Part of the Bubblegum Undertable (that's like "Underground" in other types of music), PINK FILTH considers their short songs, sweet lyrics, and chewy-delicious beats PSYCHEDELIC BUBBLEWAVE and who are we to argue? They recorded an album of Bubblegum covers called PINK FILTH PRESENTS 17 BUBBLEGUM SMASHES and released SUGAR SHOCK which included 10 more shock-coated bubblegum smashes!
PINK FILTH PRESENTS SEVENTEEN BUBBLEGUM SMASHES!
(Out Of Print, Lost Records, Dallas TX, 1998)
1. Sugar And Spice
2. Quick Joey Small
3. Bubblegum World
4. Sweeter Than Sugar
5. Blue Eyes, Orange Skies
6. Green Tambourine
8. Box On Wheels
9. Chewy Chewy
10. Sunday Morning
11. Blueberry Blue
13. Don't Call Us (We'll Call You)
14. Let It All Hang Out!
15. Quark, Strangeness And Charm
16. Sipping Strawberry Tea
17. I Enjoy Being A Boy
Originally distributed on vinyl and in cassette form wrapped with a piece of bubblegum, Pink Filth covers bona fide bubblegum songs and unwraps a few bubblegum-ready nuggets to arrive at Seventeen Bubblegum Smashes. Averaging less than two-minutes, the Devo/Barnes & Barnes-influenced trio rips through the gummiest of bubblegum, psychedelic bubblegum and whatever Alice Cooper's Clones was. If I were to pick a single from this group however, it would be the Texas twanged Sugar and Spice backed with Clones.
The Filth steps off the bubblegum train with the covers of T.Rex's Hang-Ups, Sugarloaf's Don't Call Us, We'll Call You, The Hombres' Let It All Hang Out, and Hawkwind's (!) Quark, Strangeness & Charm. Somehow, they stretch these songs out and snap them back into a mouth full of gum.
The opus here is the "Nirvana-meets-Weird-Al" version of the Banana Splits I Enjoy Being A Boy. Adding layers of vocals while exploring every melody hidden in this bubblegum classic, the pounding drums propel the song to a surprising Space Invaders ending.
The Pink Filth formula of blending sound effects, sped up vocals (probably recorded in real time though), and adding a Texas twist makes for one of the best party discs to come along in some time. I suspect that if enough people ask, they will re-release this classic, if only for the children's sake. E-mail them today!
(Uncle Buzz Records UBR09, 2001)
1. Sugar Shock
2. I Love Plastic Bags
3. Special Girl
4. T.V. Screen
6. Vinyl Junkie
7. Girl In The Saccharine Suit
8. The True Wheel
9. Pineapple Pinwheel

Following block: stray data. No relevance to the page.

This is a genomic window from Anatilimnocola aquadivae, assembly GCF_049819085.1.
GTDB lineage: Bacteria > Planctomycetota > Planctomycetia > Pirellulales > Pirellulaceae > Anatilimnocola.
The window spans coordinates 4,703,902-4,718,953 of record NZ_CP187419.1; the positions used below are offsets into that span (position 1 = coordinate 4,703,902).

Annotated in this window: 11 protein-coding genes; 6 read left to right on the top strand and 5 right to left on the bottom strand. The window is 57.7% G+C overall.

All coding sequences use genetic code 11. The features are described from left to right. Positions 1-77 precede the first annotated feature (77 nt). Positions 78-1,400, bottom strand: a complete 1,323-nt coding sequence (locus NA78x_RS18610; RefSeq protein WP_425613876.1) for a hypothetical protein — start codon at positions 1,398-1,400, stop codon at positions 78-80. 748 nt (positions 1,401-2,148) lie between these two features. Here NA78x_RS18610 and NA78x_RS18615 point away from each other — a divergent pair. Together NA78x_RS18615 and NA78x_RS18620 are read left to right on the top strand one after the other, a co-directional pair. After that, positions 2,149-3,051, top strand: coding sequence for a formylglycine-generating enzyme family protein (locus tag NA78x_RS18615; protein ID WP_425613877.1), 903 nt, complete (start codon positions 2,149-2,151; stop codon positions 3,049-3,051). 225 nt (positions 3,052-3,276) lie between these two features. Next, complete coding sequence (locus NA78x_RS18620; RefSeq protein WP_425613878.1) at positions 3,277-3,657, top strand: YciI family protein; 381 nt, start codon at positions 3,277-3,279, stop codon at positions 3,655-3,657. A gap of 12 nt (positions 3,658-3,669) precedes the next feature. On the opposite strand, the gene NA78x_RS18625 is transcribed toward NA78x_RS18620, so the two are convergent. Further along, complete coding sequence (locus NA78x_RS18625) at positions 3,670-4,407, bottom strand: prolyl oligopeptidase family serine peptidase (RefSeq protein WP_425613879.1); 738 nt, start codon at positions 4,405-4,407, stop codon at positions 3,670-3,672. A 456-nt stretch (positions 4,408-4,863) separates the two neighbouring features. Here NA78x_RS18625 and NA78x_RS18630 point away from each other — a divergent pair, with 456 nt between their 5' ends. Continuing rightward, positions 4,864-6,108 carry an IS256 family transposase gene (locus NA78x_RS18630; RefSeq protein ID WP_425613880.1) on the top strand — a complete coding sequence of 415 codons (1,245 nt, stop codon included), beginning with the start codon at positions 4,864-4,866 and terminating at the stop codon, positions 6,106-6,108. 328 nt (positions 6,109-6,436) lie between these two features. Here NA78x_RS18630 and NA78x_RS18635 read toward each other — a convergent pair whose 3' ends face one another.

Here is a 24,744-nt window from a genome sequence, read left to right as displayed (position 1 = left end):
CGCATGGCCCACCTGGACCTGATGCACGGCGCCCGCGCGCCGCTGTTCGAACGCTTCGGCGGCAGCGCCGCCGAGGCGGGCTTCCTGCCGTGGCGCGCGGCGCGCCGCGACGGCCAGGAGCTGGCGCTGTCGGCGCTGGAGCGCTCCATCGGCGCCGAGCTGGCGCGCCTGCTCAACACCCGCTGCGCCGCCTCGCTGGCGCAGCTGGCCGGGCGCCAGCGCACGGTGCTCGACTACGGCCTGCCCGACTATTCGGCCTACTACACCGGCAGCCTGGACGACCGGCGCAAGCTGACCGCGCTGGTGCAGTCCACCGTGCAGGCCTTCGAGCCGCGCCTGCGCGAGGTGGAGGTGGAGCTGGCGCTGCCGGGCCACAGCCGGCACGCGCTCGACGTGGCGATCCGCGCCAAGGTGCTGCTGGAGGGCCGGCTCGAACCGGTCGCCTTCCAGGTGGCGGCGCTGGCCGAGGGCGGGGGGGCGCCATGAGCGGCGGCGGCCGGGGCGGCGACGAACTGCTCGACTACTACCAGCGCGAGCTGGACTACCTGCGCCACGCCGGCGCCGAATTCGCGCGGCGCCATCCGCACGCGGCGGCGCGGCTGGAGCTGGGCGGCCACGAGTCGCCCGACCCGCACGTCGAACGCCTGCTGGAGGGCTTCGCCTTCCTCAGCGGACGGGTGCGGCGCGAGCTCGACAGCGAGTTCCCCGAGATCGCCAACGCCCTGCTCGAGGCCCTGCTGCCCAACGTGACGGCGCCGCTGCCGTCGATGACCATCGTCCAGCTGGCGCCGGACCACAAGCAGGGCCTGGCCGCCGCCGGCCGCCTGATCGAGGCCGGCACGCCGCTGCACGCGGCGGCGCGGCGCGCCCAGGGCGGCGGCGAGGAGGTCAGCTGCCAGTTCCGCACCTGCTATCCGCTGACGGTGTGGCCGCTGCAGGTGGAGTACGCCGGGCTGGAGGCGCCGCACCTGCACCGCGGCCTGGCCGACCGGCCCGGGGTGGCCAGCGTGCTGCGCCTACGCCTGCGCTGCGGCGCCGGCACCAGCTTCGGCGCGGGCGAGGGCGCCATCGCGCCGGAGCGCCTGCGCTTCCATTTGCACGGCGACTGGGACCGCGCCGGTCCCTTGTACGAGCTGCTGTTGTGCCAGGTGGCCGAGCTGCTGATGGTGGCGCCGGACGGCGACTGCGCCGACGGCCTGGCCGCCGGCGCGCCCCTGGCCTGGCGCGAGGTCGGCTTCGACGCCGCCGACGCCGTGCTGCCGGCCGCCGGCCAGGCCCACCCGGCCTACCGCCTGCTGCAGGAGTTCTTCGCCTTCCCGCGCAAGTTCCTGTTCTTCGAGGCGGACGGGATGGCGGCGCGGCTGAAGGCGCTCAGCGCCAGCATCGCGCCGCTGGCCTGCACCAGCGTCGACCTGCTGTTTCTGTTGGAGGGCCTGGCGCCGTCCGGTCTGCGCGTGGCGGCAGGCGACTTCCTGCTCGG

10. Pink Plastic Playpen
Put on your saccharine suit, throw a pineapple in a blender, sit in your pink plastic playpen in front of the TV, toss some gum in your mouth, and be prepared for a sugar shock. Pink Filth is preempting the Brady Bunch tonight to bring you this special album.
It's all silly of course (although Special Girl and Pineapple Pinwheel sound serious!) and if you're into looking for serious influences, you will find them. There's the Chipmunked Ramone open and Who-like riffs in Sugar Shock, the Alice Cooper cloning in T.V. Screen and Vinyl Junkie, and the ultra-nasal reading of the 1910 Fruitgum Co.'s Dee-Licious (note the sly use of "Duh" instead of the Fruitgum's "Dill" in the chorus). But once you get past the pointless "name-the-influence" game, you will find two pink-vinyled sides of highly original bubblegum. You'll find classic lines like "Now I got bags to hold all of my bags/Paper or plastic, do you have to ask?" in I Love Plastic Bags and "I think she's fine/She thinks I'm funny/She gives me love like a chocolate bunny" in Saccharine Suit.
So, why did a group of Texans put out a bubblegum album in 2001? Well, at the time bis was big. Powerpuff Girls were popular (even if their big-budgeted, over-produced CD doesn't measure up to Sugar Shock).
I popped a few questions towards Nick Velvet, lead singer for Pink Filth, and he chewed and spat out these answers:
Andrew Bergey (AB): Where are you based?
Nick Velvet (NV): Texas, ya'll.
AB: Are you a touring group?
AB: Bubblegum-wise, who influenced you?
NV: The Monkees, Kasenetz & Katz, Joey Levine/Ohio Express, 1910 Fruitgum Co., Banana Splits, Tommy James, John Fred, The Archies, Josie and the Pussycats, to name just a few.
AB: What makes a song Bubblegum "worthy"?
NV: Simplicity, a killer beat, lotsa hooks!
AB: How does the Bubblegum music genre rate in American music history?
NV: Neglected & slagged by the historians, but an influence on many groups. Bubblegum elements are constantly popping up in today's popular music -even country!
AB: If a new Bubblegum Music Scene started, what would you call it?
NV: "Bubblegum" - a more perfect description, you'll never find.
AB: Who (or what) is your favorite Banana Split?
NV: I dunno, they're all pretty sexy.
AB: What's your favorite gum?
NV: Bazooka Joe.